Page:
We go crazy with some sheep

ICT, nursery rhymes, Stage 1  Tagged , , , , , , , , No Comments »

This week, Class 2RB celebrated the end of our investigations into nursery rhymes by collecting white objects, from home and around school, taking photographs in the school library, and brainstorming some rhyming text to create a crazy slideshow on PhotoPeach!


Baa baa white sheep

Meanwhile, Class 2S worked on a different story about a lonely, brown sheep. The students took some inspiration from the picture book, Hunwick’s egg by Mem Fox & Pamela Lofts, and our current Chicks ‘R’ Us program.


Ewe and the egg

Chicks ‘R’ Us

Early Stage 1, news, Stage 1  Tagged , , , , , , , No Comments »

Pompon chicks

A slideshow of chick images: HERE

Class 1IW brainstormed the text to accompany a slideshow on PhotoPeach:


Chicks ‘R’ Us

The path to Federation

Stage 3  Tagged , , , , No Comments »

Stage 3 students have been learning about democracy in HSIE. Now we move on to the Australian arena. A rather irreverent look at the history of Australia, by Daven Bettridge, this animated video clip demonstrates several elements of persuasive texts.


A brief history of Australia

We then investigated the Youtube search engine and found that by adding the descriptor “Parkes” (as in Sir Henry Parkes, Father of Federation), with “Australia” and “Federation”, we could bring up a useful selection of short student assignments from other schools, and promotional clips aimed at tourists. We discussed potential problems and strategies for using such information, and ways to enhance our own learning. Two of the most useful clips, for an introduction to Federation in Australia, were:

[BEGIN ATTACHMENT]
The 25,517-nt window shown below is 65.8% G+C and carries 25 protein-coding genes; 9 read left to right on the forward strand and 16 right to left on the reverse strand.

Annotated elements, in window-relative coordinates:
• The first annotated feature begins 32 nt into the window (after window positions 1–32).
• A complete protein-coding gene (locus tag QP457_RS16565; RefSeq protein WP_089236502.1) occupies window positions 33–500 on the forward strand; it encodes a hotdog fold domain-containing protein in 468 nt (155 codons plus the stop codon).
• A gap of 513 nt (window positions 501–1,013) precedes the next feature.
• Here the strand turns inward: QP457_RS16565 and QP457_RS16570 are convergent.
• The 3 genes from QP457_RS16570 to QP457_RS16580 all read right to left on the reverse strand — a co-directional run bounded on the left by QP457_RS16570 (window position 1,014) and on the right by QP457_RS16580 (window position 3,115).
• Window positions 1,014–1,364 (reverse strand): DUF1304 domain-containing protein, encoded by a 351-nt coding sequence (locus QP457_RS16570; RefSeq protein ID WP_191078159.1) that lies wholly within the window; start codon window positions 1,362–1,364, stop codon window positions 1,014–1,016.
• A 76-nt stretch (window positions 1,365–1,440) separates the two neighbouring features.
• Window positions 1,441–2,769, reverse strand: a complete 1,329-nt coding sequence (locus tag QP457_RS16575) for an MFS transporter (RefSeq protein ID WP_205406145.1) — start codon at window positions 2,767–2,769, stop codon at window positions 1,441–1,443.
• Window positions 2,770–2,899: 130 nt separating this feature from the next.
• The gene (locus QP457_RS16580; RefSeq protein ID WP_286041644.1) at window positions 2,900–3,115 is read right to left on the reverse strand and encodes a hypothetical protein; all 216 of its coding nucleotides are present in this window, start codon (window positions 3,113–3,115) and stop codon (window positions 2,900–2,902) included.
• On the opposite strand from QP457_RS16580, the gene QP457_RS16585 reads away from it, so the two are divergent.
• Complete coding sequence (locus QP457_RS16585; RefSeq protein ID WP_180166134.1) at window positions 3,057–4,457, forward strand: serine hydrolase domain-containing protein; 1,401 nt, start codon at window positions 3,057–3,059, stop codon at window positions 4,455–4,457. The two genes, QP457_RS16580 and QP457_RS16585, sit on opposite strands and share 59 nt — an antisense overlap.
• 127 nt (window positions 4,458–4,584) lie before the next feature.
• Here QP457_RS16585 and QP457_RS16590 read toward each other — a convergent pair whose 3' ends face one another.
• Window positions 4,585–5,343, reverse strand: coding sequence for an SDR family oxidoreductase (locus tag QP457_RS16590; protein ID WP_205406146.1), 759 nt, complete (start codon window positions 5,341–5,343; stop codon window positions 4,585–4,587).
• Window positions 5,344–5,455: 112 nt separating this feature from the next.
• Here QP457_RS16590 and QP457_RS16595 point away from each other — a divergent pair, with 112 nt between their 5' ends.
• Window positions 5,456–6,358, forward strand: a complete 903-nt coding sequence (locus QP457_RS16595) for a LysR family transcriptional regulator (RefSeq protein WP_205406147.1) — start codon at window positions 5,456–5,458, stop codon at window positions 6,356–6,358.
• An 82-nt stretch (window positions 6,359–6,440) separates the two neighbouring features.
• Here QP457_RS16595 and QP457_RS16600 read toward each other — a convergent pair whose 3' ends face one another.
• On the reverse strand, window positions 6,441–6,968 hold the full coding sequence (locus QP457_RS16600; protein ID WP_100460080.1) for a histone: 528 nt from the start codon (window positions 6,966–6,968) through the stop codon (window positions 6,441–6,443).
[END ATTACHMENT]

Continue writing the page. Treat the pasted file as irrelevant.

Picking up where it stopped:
The Federation Show with Henry Parkes and Smiley Smiles


Grave of Sir Henry Parkes, Faulconbridge, NSW

Colour blind!

library environment, T-L role  Tagged , , , 1 Comment »

At one of my past schools, the Principal kept suggesting that I abandon the Dewey Decimal System and create some colour-coded Key Learning Areas (KLAs) in the Teacher Reference section of the school library. Some teachers would complain that they “didn’t understand Dewey” or “couldn’t ever find anything.” This were the bad ol’ days of drawers crammed full of catalogue cards, but I never really understood the problem. My counter argument was always that Dewey is essentially in KLAs anyway, and so many books are useful for numerous KLAs. I was gone from the position for a year and the change to shelving in the TR section was done in my absence. I came back for a few visits: the colours chosen were definitely not good for a colour blind person. Lime, orange, red and green all side by side! And blue next to purple. Torture!

Speedminton Fun Speeder
What shuttlecock?